'Golden years' not looking shiny

So, what's on the baby boomer's mind these days?

Paying medical bills in their later years, it seems.

What's frightening to an increasing number of boomers as they approach the traditional retirement age is whether they can afford to retire at all.

A survey by The Associated Press and liegoesstrong.com found the two biggest worries boomers have isn't the inability to pursue a favorite activity, facing a major illness or even dying from it.

No, their main concerns are intertwined in many ways -- whether they'll be able to pay their medical bills in later life and whether they'll lose their financial independence, which is something one whopping medical bill can cause if you're not in a group medical plan.

More than two out of every five boomers who responded in the poll were very or extremely worried about being able to pay their medical bills in later life (43 percent) and losing their financial security (41 percent).

The fates are conspiring against those born from 1946 through 1964. The recession showed just how fragile savings plans, like a 401k, can be. Health care costs are projected to continue to soar over the next decade, and health care reform doesn't appear to have done anything to slow the increases down. No one has a lot of confidence that Congress that can't deal with borrowing limits and the national debt issues without first worrying about whether party politics will ever come up with a way to ensure that Social Security will be solvent.

They've seen a net loss of 5 million jobs in the past four years hit the U.S. economy, and for the first time fewer than half of Americans are footing the tax burden for everyone.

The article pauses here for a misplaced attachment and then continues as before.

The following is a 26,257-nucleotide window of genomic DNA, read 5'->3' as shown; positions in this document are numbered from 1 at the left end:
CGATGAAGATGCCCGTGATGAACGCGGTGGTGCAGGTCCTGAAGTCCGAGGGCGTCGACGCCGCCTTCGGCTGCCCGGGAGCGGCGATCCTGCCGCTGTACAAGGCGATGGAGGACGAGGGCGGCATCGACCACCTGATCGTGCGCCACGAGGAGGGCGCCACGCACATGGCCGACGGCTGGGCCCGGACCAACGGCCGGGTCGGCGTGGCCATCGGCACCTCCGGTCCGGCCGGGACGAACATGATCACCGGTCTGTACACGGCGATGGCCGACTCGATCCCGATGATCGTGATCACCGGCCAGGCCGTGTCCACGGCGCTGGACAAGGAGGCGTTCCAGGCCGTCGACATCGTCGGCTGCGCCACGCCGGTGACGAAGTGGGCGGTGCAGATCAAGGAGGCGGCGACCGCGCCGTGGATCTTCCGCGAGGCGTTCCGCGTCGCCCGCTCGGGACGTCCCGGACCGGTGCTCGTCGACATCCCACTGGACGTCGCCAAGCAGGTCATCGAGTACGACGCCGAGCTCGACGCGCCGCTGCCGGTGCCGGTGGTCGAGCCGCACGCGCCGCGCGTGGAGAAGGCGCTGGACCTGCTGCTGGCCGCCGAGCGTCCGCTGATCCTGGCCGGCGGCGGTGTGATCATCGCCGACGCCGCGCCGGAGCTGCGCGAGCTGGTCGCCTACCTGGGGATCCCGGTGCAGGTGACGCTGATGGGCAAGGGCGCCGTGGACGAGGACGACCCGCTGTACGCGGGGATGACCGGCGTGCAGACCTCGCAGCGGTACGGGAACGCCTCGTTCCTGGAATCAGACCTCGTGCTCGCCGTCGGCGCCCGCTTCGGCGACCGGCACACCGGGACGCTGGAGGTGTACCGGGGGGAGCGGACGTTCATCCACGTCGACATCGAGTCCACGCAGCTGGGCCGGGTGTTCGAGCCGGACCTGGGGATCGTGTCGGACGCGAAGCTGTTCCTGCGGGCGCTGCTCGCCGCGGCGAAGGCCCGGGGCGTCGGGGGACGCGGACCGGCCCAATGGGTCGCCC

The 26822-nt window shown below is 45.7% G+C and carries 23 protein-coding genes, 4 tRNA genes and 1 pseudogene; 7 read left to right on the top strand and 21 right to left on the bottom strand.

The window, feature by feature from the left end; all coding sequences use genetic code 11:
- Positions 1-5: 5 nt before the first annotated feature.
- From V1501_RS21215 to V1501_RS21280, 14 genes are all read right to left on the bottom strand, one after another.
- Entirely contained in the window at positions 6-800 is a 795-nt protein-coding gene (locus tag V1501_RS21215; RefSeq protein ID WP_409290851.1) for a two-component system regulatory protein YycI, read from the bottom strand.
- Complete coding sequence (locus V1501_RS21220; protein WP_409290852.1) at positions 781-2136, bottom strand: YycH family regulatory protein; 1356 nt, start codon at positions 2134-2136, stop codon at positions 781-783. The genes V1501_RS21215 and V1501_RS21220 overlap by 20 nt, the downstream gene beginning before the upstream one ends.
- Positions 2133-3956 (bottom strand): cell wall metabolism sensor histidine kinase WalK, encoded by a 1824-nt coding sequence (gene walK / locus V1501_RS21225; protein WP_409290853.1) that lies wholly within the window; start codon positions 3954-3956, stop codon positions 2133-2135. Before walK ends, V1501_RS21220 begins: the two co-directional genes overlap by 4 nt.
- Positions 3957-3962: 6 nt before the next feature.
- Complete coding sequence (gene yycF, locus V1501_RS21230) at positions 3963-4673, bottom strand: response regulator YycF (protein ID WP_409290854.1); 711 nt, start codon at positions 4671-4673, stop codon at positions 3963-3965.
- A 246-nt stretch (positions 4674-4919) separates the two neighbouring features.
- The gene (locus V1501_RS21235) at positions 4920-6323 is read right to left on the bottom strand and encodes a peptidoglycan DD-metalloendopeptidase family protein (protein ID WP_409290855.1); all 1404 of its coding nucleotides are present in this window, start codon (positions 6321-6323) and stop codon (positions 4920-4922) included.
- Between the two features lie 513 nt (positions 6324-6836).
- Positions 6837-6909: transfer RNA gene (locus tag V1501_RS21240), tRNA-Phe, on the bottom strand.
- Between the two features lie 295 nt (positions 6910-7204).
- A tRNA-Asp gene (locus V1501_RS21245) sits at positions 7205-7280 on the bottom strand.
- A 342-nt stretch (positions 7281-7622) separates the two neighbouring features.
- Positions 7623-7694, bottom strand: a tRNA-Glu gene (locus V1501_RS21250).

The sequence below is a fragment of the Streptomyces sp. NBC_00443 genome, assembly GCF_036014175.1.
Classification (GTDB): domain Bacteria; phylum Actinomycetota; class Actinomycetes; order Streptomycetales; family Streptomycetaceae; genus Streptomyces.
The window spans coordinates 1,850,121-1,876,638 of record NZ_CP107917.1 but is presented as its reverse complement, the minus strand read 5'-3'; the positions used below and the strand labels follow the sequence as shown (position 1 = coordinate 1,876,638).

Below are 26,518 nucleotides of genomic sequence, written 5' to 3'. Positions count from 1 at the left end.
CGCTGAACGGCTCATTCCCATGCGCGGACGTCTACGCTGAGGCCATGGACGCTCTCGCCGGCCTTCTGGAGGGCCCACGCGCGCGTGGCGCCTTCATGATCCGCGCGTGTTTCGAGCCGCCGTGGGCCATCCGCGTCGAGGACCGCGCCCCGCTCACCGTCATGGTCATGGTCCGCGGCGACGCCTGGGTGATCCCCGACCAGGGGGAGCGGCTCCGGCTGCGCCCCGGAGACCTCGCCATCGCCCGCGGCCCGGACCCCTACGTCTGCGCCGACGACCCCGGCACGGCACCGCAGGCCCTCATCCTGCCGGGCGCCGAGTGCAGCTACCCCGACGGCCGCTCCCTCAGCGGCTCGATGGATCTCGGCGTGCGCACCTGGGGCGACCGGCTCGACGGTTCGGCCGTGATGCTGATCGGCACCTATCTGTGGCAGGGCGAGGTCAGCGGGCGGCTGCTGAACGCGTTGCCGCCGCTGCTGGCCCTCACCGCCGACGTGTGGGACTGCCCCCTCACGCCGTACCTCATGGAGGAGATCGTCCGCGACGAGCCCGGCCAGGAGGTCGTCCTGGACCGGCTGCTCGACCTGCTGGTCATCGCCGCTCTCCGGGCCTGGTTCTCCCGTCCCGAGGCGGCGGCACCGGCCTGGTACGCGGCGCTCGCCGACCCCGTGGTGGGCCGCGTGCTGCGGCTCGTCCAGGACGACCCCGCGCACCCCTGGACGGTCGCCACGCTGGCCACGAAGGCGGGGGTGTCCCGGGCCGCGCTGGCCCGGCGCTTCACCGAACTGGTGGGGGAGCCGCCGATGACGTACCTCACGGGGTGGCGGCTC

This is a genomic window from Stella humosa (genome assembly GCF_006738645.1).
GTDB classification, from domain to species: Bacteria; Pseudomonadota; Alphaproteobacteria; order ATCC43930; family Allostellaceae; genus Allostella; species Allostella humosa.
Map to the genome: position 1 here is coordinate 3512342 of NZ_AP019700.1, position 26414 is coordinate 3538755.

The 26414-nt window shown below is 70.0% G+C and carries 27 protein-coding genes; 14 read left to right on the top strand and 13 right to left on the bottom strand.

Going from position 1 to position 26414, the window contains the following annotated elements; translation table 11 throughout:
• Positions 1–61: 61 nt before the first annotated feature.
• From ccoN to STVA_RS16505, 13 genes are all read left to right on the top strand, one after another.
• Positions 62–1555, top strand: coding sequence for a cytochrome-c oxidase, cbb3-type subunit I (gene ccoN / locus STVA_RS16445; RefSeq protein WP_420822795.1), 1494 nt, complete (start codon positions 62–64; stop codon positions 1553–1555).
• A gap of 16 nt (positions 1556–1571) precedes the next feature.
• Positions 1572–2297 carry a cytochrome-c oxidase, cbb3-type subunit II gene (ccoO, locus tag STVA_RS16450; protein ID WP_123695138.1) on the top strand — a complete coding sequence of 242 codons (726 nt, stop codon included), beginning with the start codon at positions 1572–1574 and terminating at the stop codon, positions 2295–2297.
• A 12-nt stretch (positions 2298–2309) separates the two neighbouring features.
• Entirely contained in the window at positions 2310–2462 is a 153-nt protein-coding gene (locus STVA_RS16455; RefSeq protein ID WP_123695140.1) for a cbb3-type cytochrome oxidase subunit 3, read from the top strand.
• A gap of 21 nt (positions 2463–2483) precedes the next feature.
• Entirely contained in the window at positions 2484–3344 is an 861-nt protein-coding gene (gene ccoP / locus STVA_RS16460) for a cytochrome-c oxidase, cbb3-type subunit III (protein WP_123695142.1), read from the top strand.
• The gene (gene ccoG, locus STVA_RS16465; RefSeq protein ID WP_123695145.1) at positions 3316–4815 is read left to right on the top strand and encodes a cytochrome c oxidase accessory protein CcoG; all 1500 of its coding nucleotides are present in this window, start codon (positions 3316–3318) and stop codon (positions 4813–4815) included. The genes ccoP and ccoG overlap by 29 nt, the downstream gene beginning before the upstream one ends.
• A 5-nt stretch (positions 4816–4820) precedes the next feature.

Who can blame the boomer contemplating retirement for having a bad case of the jitters and a splitting headache when thinking about the so-called "golden years"?

The first boomers who hit the "magic" retirement age of 65 this year are probably in better shape than the younger members of the generation. They're much more likely to be locked in with benefit pension plans, good retiree medical insurance and Social Security. But as companies have cut back over the past several years, string after string on those post-employment parachutes have been regularly snipped.

In its report on the poll Thursday, the AP noted that one study found that a couple, each 65, who retired this year and who had Medicare coverage, would need an average of $230,000 to cover post-employment medical expenses just to cover routine expenses such as Medicare premiums, co-pays, deductibles and non-covered prescription costs. And that doesn't take into account long-term care, such as living in a nursing home. More than four out of five boomers said they have no private long-term care insurance policy, which can run $1,000-$8,000 a year and just gets more expensive as you get older.

The best solution? It may be to just not retire. The Bureau of Labor Statistics notes that nearly 7 percent of Americans 75 and older worked last year, and that nearly 30 percent of those ages 65-69 worked at least part time last year. As one financial adviser noted to the AP, you're not chipping away at your nest egg while you're still employed.

Worrying about all this is enough to give a boomer a headache.

And what makes it worse is wondering whether you can afford the aspirin.